CIA HISTORICAL REVIEW PROGRAM
AMERICAS' REACTIONS TO THE GUATEMALAN CRISIS
Castillo Armas revolution in Guatemala has been almost unanimously attributed by tbe rest of Latin America to the intervention of Washington acting through theof Honduras and Nicaragua. Some governments have voiced approval, but "anti-intervention" demonstrations and editorials have been widespread and in some cases violont. Many government officials have hinted that Washington either suffers from excessive anti-Commtunlst zeal or is undulyby tbe interests of the United Fruit Company.
During the early days of the crisis, many governments appeared stunned by Guatemala's by-passing of the Organization of American States in favor of working with the Soviet Union in the United Nations. MoBt of them expressed fear that the future of inter-American rogional machinery was in grave danger, andf them agreed toall for an OAS meeting based on Washington's draft resolution setting up measures to combat the Guatemalan threat. Only eight had previously agreed to accept the resolution.
After the initial shock of the UN appeal wore off, howovor.umber of governments took the attitude that It would be impossible to discuss charges against Guatemaladiscussing Guatemala's own complaints. 8 Juneproposal to alter the conference agenda to this effect was voted down in the OAS Council but received the support of Ecuador, Argentina, Chile, and Mexico. The last three of these countries havo also rejected Washington's request that they refuse political asylum to Arbenz followers.
Most of the attacks on the United States have stemmed from the belief that Washington intervened in tho affairs of another country. Many of tho anti-interventionist demonstrations--which took on major proportions in Argentina, Mexico, Chile, Uruguay, Honduras andtouched off by pro-Communist student and labor groups but were joined by large numbers of non-Communists. In Argentina, the Senateesolution reaffirming the principles of self-determination and political and economic Independence as standards for the hemisphere. The major Argentine labor federationeclaration that "every nation has tho right to solve its own problems without outside interference." The Chiloan lower house refusedfor the foreign minister to attend the OAS meeting scheduled to discuss only Washington's case against the Arbenz regime.
Mexico, atudontslack-draped wreath at the door of thoan embassy "in memory of the Rood neighbor policy." In Uruguay, and elsewhere, normally pro-American pape accused the United States of acting "hastily" and "without regard for juridical order."
In only sixthe Dominican Republic, Costa Rica, Bolivia, Paraguay andthe press been relatively free from criticism of American xcept Id these countries and possibly Colombia, that portion of the press which tended to Ignore the Issue of Washington's "intervention" and to explain the nature of international Communism has boon all but drowned out. In Brazil, forwhere the government has been attempting to reconcile diplomatic differences between the United States and Latin America, almost the entire noncontrolled press and radio has expressed suspicion of American motives.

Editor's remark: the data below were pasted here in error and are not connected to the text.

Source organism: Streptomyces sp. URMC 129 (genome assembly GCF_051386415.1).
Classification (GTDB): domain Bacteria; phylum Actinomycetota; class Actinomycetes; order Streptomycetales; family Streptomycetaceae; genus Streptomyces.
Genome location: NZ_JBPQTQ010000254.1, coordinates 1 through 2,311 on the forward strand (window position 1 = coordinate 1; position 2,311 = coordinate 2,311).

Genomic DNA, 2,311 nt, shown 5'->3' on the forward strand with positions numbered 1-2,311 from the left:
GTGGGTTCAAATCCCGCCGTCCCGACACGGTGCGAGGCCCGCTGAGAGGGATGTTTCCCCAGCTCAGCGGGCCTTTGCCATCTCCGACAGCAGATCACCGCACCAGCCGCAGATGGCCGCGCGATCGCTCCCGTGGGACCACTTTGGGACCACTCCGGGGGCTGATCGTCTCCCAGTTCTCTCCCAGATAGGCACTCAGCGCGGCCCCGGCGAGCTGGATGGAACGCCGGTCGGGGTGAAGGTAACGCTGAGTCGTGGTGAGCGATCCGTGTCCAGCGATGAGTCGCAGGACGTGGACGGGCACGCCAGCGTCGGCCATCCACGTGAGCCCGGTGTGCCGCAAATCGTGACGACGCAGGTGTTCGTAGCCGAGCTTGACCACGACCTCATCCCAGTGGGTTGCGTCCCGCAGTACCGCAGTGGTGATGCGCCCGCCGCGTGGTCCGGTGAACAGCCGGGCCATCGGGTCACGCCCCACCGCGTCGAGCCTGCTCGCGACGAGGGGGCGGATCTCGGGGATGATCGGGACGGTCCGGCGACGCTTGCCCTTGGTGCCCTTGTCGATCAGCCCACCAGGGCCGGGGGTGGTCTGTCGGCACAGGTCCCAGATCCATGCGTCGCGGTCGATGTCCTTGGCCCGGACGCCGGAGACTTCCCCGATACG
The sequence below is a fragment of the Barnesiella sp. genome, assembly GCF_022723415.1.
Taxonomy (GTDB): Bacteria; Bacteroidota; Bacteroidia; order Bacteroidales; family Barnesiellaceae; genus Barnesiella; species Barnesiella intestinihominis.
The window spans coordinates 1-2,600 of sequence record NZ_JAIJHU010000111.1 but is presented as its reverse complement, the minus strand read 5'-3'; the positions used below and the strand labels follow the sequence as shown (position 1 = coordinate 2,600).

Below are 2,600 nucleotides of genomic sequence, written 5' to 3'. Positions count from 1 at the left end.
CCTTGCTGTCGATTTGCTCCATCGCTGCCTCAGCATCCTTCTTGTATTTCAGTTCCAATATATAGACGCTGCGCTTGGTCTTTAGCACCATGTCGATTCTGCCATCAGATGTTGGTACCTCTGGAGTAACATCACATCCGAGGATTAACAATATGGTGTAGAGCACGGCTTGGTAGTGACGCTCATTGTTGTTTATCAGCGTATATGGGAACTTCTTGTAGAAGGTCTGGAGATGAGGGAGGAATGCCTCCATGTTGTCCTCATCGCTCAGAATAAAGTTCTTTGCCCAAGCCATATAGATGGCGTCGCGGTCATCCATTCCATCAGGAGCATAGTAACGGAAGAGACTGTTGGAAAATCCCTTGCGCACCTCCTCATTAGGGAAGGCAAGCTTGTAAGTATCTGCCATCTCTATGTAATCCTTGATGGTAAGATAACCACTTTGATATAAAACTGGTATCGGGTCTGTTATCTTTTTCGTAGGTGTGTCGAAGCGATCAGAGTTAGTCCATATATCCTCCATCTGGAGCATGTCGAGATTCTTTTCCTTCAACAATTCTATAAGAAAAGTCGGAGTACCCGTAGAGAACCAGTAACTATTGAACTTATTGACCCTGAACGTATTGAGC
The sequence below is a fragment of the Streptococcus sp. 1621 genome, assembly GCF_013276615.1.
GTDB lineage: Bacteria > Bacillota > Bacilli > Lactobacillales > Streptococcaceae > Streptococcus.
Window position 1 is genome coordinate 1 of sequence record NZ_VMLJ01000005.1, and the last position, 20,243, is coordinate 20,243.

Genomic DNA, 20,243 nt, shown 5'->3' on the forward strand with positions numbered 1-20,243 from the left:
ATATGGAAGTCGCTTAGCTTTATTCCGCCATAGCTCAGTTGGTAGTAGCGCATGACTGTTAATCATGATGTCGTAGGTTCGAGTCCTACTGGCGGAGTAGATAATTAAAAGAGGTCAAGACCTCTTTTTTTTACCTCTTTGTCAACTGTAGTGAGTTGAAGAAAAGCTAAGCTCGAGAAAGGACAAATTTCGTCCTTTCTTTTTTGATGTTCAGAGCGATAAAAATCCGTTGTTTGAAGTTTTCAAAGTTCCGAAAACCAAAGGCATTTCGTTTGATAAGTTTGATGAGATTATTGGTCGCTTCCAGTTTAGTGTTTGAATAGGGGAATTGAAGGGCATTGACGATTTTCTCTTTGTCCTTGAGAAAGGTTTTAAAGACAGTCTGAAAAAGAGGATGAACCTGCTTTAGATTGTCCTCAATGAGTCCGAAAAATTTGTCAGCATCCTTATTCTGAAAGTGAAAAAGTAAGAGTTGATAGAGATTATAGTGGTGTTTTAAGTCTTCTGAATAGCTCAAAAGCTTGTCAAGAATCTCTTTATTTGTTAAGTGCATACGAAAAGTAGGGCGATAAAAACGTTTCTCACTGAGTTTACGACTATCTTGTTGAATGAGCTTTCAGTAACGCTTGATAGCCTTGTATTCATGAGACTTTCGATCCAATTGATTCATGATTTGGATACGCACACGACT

The Guatemalan crisis has also given rise to fears wider than those of American "Intervention" and "dollar diplomacy." Ecuadoran president Velasco reportedly fears the Guatemalan crisisrecedent for Peruvian invasion of Ecuador anduly speech called for reaffirmation of the "juridical" principles which protect weak nations. In Costa Rica, there were reports that the Guatemalanwould soon join Nlcaraguans, Venezuelans and former Costa Rlcan dictator Calderon Guardia to overthrow tbe Figueres government. These reports were given added meaningenezuelan plane dropped "obscene" anti-Flgueros literature on the capital.
Meanwhile, another sort of criticism of the United States has been voiced by officials in the Dominican Republic, Nicaragua, and Costa Rica. These officials have accusedof "poor timing" and of giving the insurgents too little aid to ensure success. The Panamanian foreign minister, on the other hand, said onune he believed the United States'was fully defensible but that it had been presented
A number of governments have been disturbed by theof popular reaction, and it is believed that thegovernment has warned the press against further attacks. Bolivia is thought to have censored all press comment from tbe beginning.
The major points of irritation may be somewhat smoothed by the indefinite postponement of the OAS meetinguly and by the filing of antitrust proceedings against the United Fruit Company on the same day; no specific reaction to these moves bas yet been noted, however.
9 JulyINTELLIGENCE9Original document.